Mortgage real estate investment trusts (REITs)—high-yielding equities that are made up of mortgage-backed securities—have climbed more than 10% year-to-date, as measured by the value of the iShares Mortgage Real Estate Capped exchange-traded fund (REM), in spite of concerns that these REITs would encounter serious headwinds from rising interesting rates, according to Barron's. While many investors expected these securities to suffer lackluster performance last year, they generated robust returns of 22%. (For more, see also: Equity And Mortgage REITs.)
While mortgage REITs are no longer trading at inexpensive valuations, investors have singled out securities like MFA Financial, Inc. (MFA), Two Harbors Investment Corp (TWO) and Anworth Mortgage Asset Corporation (ANH) as having upward potential amid current market conditions, Barron's reported. Because of the kind of securities that Two Harbors Investment Corp and MFA Financial hold, their financial performance relies more on the health of the housing market, JPMorgan Chase & Co. (JPM) analyst Richard Shane wrote in a recent report, according to Barron's.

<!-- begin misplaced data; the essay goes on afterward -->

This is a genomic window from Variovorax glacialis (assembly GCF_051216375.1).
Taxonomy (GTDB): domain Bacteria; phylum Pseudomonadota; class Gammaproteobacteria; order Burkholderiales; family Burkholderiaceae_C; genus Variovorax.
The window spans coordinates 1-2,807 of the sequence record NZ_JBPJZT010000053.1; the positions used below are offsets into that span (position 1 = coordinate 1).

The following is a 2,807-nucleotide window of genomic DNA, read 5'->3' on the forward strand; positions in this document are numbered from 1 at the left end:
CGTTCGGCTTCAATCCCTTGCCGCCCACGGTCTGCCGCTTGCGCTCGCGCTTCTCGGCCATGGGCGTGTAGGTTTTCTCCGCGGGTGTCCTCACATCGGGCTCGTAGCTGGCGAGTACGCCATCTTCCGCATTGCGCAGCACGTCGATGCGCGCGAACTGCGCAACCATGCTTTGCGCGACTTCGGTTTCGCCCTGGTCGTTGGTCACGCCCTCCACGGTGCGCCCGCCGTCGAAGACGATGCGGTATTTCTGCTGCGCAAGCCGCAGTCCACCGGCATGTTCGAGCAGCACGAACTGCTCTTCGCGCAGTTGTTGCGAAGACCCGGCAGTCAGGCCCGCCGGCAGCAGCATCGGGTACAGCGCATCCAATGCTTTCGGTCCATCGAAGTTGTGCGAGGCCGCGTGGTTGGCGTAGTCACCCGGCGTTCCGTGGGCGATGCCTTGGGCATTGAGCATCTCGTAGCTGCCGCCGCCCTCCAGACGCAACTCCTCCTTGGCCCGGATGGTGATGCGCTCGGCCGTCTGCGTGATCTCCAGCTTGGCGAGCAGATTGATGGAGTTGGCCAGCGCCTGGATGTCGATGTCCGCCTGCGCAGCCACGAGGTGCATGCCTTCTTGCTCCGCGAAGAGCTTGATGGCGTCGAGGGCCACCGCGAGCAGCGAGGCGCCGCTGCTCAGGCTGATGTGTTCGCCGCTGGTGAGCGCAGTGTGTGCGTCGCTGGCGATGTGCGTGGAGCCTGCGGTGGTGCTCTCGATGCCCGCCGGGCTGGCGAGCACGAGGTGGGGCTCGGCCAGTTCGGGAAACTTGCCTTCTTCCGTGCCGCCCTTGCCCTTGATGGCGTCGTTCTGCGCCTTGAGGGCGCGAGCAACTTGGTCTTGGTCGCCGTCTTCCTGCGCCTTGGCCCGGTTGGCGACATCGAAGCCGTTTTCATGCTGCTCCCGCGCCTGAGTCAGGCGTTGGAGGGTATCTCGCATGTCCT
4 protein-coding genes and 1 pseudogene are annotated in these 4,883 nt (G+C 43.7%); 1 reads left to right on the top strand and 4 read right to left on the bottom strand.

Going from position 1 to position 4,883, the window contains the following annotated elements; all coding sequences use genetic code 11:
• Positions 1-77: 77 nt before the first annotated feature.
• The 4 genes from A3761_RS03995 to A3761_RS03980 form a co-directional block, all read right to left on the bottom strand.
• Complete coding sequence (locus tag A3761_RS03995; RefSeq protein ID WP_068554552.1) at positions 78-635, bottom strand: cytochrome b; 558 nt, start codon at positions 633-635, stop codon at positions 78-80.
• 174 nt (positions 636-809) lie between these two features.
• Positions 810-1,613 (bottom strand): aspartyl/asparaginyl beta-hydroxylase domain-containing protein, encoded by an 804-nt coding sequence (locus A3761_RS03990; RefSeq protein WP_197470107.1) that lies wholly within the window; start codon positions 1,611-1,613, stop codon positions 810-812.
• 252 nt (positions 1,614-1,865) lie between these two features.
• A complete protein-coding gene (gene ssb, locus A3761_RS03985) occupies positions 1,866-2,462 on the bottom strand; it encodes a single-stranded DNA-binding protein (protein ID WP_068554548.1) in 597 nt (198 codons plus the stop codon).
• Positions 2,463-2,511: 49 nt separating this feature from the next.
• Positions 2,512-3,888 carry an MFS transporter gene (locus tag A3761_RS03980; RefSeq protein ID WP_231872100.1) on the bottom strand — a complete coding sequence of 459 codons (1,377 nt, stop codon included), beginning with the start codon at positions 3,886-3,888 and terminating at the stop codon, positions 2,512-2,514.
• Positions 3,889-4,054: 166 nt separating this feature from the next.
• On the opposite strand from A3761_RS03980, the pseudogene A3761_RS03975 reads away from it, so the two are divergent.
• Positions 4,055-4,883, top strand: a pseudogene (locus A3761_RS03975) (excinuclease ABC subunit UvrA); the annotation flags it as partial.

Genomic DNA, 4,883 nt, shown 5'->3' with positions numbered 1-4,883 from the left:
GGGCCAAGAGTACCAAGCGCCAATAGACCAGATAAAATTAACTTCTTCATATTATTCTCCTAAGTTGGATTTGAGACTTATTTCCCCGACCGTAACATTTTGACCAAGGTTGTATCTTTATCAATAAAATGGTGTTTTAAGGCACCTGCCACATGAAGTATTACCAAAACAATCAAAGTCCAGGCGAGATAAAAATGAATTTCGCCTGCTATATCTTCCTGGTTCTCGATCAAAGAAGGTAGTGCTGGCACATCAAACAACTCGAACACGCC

Rising Interest Rates
Many market observers expect interest rates to push higher going forward, but analyst Adham Sbeih, CEO, Socotra Capital, told Investopedia that "Any mortgage REIT that is either borrowing at a fixed rate or lending at a variable rate will do well in a rising rates environment." He added, "Additionally, non-traditional mortgage pools with variable rate loans will also do well in this environment." (For more, see also: How Interest Rates Affect The U.S. Markets.)
Considering the low yields that many fixed-rate securities are producing in the current environment, the returns produced by mortgage REITs might appear very favorable, according to analyst Christopher Dukes, who told Investopedia he has seen returns in the 5 – 6.5% range earlier this year. As interest rates climb, investors can hedge against the corresponding risk by gaining exposure to securities that benefit from such increases, Dukes, wealth manager at Dukes Financial, told Investopedia.